This systematic review is to evaluate the effectiveness and cost-effectiveness of mental health interventions delivered by frontline health care workers in disasters and public health emergencies. Six databases and trial registries were searched, and manual searches were conducted. Of the 221 studies identified, 21 were included. Meta-analyses assessed differences between the intervention and control in terms of PTSD outcomes. Eleven studies of 1802 participants were incorporated in the meta-analysis. Interventions delivered or prompted by specialist health care workers showed significant and large effects in improving PTSD-related symptoms with a SMD = 0.99 (95% CI: 0.42–1.57, p = 0.0007). Interventions delivered or prompted by frontline non-specialist health care workers showed significant but small effects in improving PTSD-related symptoms with SMD of 0.25 (95% CI: 0.11–0.39; p = 0.0007). The results showed that most mental health interventions delivered by frontline health care workers effectively supported affected people. Mental health interventions delivered by mental health care professionals are effective in reducing PTSD-related disorders in natural disasters. Future adequately powered RCTs are needed to evaluate the effectiveness of mental health interventions delivered by trained non-specialists. Economic modelling may be useful to estimate cost effectiveness in low- and middle-income countries given the difficulties of conducting studies in disaster and emergency settings.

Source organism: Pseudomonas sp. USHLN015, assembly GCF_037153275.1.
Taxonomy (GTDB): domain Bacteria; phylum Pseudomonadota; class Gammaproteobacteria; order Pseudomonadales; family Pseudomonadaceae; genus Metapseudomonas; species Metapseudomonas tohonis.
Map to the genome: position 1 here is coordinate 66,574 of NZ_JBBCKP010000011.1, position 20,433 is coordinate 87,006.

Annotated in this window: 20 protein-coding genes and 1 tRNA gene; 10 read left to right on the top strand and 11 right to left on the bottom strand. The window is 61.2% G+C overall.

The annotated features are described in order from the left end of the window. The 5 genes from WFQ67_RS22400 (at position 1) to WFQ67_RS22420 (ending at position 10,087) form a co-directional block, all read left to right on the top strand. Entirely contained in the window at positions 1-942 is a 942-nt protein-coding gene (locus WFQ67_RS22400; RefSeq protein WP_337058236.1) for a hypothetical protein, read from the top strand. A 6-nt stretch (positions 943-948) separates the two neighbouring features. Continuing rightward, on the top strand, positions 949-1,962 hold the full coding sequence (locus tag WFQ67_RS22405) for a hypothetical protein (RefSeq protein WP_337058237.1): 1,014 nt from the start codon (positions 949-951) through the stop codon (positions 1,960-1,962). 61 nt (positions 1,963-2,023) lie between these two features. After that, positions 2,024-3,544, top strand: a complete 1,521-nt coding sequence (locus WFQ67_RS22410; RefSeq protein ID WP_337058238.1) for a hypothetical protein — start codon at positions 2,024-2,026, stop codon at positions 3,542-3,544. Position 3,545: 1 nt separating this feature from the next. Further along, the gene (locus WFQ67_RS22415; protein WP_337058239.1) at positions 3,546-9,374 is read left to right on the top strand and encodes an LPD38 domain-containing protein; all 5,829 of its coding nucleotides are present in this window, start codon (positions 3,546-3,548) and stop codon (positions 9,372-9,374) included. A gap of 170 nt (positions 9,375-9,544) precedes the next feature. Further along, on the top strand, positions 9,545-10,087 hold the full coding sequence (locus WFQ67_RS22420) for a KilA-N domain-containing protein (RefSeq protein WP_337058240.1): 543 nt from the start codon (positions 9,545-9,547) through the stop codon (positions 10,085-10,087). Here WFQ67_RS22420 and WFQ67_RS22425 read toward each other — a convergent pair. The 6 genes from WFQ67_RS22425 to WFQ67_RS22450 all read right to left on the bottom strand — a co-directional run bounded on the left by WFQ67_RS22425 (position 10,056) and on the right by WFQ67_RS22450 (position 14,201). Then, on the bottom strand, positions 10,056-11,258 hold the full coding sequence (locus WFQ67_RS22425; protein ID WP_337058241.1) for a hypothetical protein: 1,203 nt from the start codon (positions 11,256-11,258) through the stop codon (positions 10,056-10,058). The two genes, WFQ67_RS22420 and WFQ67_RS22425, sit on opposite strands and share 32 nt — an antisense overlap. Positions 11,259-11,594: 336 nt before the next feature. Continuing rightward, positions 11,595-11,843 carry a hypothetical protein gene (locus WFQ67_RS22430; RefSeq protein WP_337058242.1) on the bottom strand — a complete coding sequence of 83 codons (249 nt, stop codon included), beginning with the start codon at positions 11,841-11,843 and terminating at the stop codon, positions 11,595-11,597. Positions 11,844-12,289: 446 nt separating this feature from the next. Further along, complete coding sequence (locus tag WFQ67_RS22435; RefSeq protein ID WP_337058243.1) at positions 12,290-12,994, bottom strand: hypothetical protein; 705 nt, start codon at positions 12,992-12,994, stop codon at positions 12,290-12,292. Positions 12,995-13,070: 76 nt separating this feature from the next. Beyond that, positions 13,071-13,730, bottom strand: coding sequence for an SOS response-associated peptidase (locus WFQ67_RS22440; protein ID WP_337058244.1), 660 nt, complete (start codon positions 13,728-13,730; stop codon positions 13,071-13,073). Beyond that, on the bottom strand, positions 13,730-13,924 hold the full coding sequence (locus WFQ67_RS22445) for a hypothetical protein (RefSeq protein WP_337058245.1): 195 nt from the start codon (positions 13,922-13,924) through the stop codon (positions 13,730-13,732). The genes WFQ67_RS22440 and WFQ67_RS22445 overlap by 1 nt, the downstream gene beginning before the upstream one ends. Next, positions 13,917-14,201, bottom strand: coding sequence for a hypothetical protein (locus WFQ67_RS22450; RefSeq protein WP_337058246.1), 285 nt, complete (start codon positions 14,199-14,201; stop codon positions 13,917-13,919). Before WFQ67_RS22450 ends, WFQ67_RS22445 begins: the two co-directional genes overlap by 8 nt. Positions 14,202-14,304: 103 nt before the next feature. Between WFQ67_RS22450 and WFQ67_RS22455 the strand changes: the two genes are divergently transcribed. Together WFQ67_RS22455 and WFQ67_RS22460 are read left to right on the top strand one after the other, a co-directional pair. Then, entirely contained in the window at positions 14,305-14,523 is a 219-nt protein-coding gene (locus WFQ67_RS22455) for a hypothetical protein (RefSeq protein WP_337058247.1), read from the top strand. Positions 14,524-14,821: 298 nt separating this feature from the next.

|Number of pages
|International Journal of Environmental Research and Public Health
|Early online date
|28 Nov 2022
|Published - Dec 2022